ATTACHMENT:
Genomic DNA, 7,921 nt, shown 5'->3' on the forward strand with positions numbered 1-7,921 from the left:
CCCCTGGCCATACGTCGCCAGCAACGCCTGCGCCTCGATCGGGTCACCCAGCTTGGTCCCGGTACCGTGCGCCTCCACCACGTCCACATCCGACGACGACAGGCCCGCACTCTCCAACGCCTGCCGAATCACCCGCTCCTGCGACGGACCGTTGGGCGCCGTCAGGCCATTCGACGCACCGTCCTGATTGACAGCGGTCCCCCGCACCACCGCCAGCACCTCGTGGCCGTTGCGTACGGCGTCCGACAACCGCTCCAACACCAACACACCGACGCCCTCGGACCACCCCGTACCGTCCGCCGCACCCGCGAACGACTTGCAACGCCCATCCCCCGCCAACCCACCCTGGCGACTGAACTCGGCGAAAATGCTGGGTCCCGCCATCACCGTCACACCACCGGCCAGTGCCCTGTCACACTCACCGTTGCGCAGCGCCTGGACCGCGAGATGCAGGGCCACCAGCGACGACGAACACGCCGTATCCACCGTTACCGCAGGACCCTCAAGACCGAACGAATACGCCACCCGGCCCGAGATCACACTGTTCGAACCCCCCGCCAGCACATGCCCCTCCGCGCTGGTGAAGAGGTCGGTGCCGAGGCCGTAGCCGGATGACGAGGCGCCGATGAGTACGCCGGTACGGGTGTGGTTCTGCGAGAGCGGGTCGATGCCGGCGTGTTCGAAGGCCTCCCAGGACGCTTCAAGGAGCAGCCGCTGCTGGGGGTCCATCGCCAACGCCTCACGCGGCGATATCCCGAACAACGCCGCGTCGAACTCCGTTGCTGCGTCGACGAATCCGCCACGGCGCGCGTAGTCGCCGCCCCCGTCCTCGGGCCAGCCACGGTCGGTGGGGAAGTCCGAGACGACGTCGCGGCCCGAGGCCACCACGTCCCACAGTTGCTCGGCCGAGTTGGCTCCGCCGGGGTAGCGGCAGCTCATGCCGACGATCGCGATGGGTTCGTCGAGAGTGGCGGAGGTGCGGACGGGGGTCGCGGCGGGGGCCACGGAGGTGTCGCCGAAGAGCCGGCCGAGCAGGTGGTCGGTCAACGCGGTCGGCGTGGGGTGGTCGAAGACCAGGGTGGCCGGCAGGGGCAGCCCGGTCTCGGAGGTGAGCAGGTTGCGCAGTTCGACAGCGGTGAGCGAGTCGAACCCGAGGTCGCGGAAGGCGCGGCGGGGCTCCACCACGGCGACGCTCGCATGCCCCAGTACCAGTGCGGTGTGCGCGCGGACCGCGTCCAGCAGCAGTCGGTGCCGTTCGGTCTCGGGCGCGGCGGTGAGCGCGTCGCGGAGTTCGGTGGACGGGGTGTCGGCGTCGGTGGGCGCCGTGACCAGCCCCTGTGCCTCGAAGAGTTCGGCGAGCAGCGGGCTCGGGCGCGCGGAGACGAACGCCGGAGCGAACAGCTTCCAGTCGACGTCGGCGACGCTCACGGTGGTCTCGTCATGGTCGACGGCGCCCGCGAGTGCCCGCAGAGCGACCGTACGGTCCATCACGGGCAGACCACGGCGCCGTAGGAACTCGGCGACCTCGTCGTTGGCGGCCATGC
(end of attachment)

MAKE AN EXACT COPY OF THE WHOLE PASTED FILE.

Genomic DNA, 7,921 nt, shown 5'->3' on the forward strand with positions numbered 1-7,921 from the left:
CCCCTGGCCATACGTCGCCAGCAACGCCTGCGCCTCGATCGGGTCACCCAGCTTGGTCCCGGTACCGTGCGCCTCCACCACGTCCACATCCGACGACGACAGGCCCGCACTCTCCAACGCCTGCCGAATCACCCGCTCCTGCGACGGACCGTTGGGCGCCGTCAGGCCATTCGACGCACCGTCCTGATTGACAGCGGTCCCCCGCACCACCGCCAGCACCTCGTGGCCGTTGCGTACGGCGTCCGACAACCGCTCCAACACCAACACACCGACGCCCTCGGACCACCCCGTACCGTCCGCCGCACCCGCGAACGACTTGCAACGCCCATCCCCCGCCAACCCACCCTGGCGACTGAACTCGGCGAAAATGCTGGGTCCCGCCATCACCGTCACACCACCGGCCAGTGCCCTGTCACACTCACCGTTGCGCAGCGCCTGGACCGCGAGATGCAGGGCCACCAGCGACGACGAACACGCCGTATCCACCGTTACCGCAGGACCCTCAAGACCGAACGAATACGCCACCCGGCCCGAGATCACACTGTTCGAACCCCCCGCCAGCACATGCCCCTCCGCGCTGGTGAAGAGGTCGGTGCCGAGGCCGTAGCCGGATGACGAGGCGCCGATGAGTACGCCGGTACGGGTGTGGTTCTGCGAGAGCGGGTCGATGCCGGCGTGTTCGAAGGCCTCCCAGGACGCTTCAAGGAGCAGCCGCTGCTGGGGGTCCATCGCCAACGCCTCACGCGGCGATATCCCGAACAACGCCGCGTCGAACTCCGTTGCTGCGTCGACGAATCCGCCACGGCGCGCGTAGTCGCCGCCCCCGTCCTCGGGCCAGCCACGGTCGGTGGGGAAGTCCGAGACGACGTCGCGGCCCGAGGCCACCACGTCCCACAGTTGCTCGGCCGAGTTGGCTCCGCCGGGGTAGCGGCAGCTCATGCCGACGATCGCGATGGGTTCGTCGAGAGTGGCGGAGGTGCGGACGGGGGTCGCGGCGGGGGCCACGGAGGTGTCGCCGAAGAGCCGGCCGAGCAGGTGGTCGGTCAACGCGGTCGGCGTGGGGTGGTCGAAGACCAGGGTGGCCGGCAGGGGCAGCCCGGTCTCGGAGGTGAGCAGGTTGCGCAGTTCGACAGCGGTGAGCGAGTCGAACCCGAGGTCGCGGAAGGCGCGGCGGGGCTCCACCACGGCGACGCTCGCATGCCCCAGTACCAGTGCGGTGTGCGCGCGGACCGCGTCCAGCAGCAGTCGGTGCCGTTCGGTCTCGGGCGCGGCGGTGAGCGCGTCGCGGAGTTCGGTGGACGGGGTGTCGGCGTCGGTGGGCGCCGTGACCAGCCCCTGTGCCTCGAAGAGTTCGGCGAGCAGCGGGCTCGGGCGCGCGGAGACGAACGCCGGAGCGAACAGCTTCCAGTCGACGTCGGCGACGCTCACGGTGGTCTCGTCATGGTCGACGGCGCCCGCGAGTGCCCGCAGAGCGACCGTACGGTCCATCACGGGCAGACCACGGCGCCGTAGGAACTCGGCGACCTCGTCGTTGGCGGCCATGC